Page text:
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A Shaw Communications sign at the company's headquarters in Calgary on Jan. 14, 2015.Jeff McIntosh/The Canadian Press

Shaw Communications Inc. is offering buyouts to almost half of its work force in the midst of what it is calling a "total business transformation" aimed at reducing operating costs as more subscribers go online for customer support.

The Calgary-based company confirmed Tuesday that it has offered voluntary severance packages to 6,500 non-unionized employees of both Shaw and Freedom Mobile and expects about 10 per cent of those workers to accept the offer. The company has 14,000 employees, according to its 2017 annual report.

Shaw said the cuts are part of a multiyear initiative to "reinvent its operating model" as it reviews operations and internal processes across all parts of the cable and wireless company. The focus of the changes is on offering more cost-efficient customer service; for example, by offering online or app-based support instead of assistance over the phone or by pushing self-install options rather than sending technicians to set up internet or television service.

Shaw purchased startup wireless carrier Wind Mobile (now renamed Freedom Mobile) two years ago for $1.6-billion and has fuelled heavy investments in that growth business by selling its media assets as well as a U.S. data centre business. The company's balance sheet is strong and its debt leverage is low – "Our financial position has never been stronger," president Jay Mehr said earlier this month – but it is clear Shaw executives are increasing their focus on profitability as they look to rein in expenses on a long-term basis.

"We see that we have to make some significant changes to serve customers the way they expect to be served in 2018 and beyond," Mr. Mehr said in a statement on Tuesday. "Our agents in contact centres and our technicians will still be able to deal with more complex questions and situations, but we are committed to listening better to our customers and changing our operating model to better suit their preferences for service when they want and how they want it."

Shaw said it is giving affected employees until Feb. 14 to consider their options; it characterized the "voluntary departure program packages" as "generous," but said it would not provide further details on severance.

"We cannot speak to hypotheticals about the program," Shaw spokesman Chethan Lakshman said in an e-mail when asked about what the company would do if it does not get enough volunteers accepting the offer. He declined to comment on how much the job cuts would save the company on a continuing basis or how much Shaw would incur in restructuring costs as part of the changes.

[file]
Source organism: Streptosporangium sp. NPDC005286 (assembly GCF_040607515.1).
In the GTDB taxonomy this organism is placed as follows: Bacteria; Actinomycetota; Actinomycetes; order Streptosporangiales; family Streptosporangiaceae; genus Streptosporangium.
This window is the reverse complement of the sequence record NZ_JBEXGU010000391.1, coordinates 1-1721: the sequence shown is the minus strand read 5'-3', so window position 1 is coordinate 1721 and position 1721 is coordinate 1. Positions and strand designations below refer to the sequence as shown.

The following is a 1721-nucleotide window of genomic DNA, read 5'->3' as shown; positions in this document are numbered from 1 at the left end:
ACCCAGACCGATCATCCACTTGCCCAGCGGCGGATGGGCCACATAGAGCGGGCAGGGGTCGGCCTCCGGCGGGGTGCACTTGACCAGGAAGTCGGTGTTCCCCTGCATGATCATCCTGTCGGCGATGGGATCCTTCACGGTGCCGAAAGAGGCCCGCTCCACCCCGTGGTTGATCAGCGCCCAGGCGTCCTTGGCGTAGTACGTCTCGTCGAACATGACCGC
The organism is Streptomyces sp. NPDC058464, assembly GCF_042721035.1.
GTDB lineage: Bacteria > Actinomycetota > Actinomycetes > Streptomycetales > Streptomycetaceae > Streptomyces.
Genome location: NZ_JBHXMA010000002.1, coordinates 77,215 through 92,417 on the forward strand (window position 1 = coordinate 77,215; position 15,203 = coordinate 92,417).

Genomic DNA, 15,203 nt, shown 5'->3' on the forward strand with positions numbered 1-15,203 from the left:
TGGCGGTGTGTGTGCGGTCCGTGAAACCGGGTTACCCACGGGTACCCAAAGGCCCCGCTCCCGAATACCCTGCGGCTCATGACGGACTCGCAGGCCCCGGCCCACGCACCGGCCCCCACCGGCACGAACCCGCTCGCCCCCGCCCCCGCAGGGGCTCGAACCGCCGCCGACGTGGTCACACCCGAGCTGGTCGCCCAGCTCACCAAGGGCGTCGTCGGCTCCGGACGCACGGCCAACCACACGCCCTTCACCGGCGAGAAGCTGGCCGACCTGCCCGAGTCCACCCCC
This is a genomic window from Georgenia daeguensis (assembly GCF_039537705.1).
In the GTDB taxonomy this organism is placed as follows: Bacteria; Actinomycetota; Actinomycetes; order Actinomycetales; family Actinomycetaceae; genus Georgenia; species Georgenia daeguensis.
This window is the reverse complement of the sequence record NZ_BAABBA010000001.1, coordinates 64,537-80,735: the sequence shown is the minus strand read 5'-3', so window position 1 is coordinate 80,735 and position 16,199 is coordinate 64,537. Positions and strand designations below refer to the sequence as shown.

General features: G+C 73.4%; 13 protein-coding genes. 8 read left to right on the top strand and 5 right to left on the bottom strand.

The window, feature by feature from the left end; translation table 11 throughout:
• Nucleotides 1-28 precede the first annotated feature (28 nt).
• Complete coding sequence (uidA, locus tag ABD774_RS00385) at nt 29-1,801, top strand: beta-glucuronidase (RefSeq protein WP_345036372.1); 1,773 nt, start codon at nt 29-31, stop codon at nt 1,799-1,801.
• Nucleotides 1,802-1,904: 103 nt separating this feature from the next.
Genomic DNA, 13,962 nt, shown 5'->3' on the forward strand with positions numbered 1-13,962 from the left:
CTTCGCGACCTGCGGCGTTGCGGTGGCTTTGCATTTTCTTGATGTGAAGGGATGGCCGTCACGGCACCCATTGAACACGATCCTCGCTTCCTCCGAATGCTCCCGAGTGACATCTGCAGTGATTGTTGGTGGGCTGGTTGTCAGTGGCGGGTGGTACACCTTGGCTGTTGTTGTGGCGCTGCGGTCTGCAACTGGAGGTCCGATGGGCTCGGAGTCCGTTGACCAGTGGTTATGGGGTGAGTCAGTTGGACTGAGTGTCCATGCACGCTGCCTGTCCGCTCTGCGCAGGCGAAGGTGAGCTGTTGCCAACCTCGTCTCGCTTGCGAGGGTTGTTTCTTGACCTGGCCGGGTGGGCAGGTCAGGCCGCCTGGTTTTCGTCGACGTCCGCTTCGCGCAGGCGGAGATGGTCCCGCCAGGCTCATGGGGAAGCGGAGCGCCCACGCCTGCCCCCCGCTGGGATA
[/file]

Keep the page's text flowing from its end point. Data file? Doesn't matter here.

Shaw last made major job cuts in 2014 when it eliminated 400 positions after streamlining its operations; changes included separate operations for residential and business customers as well as a centralized technology and network team. The following year, it consolidated its call centre operations into fewer Canadian cities, offering 1,600 employees the option to move.

This month, the union representing Freedom Mobile employees at a Windsor, Ont., call centre said 130 jobs are expected to be lost as the operations move to Victoria. Mr. Lakshman said on Tuesday the closing of the Windsor call centre was part of the consolidation the company started in 2015. "We will be consolidating our Canadian customer care operations into a single location in Victoria, B.C. This announcement was the latest step in Freedom Mobile's continued integration into Shaw's larger operations," he said.

Shaw reported its first-quarter financial results on Jan. 11, revealing healthy growth at its nascent wireless division but a decline in revenue at its core residential cable and internet business. Analysts noted that, while recent moves Shaw had made on its wireless business are promising, profitability at its cable division remains crucial to the company.

The company launched an internet-based television platform, BlueSky TV, about a year ago and kicked it off with heavy promotions designed to win customers. But over the course of the year, it pulled back on those discounts and in the three months ended Nov. 30, Shaw lost about 19,000 cable customers.

"While the company's wireless business continues to improve, without material improvement in wireline [cable], it will be hard to generate consolidated growth," Desjardins Securities analyst Maher Yaghi wrote at the time, noting the drop in profit at the cable business.

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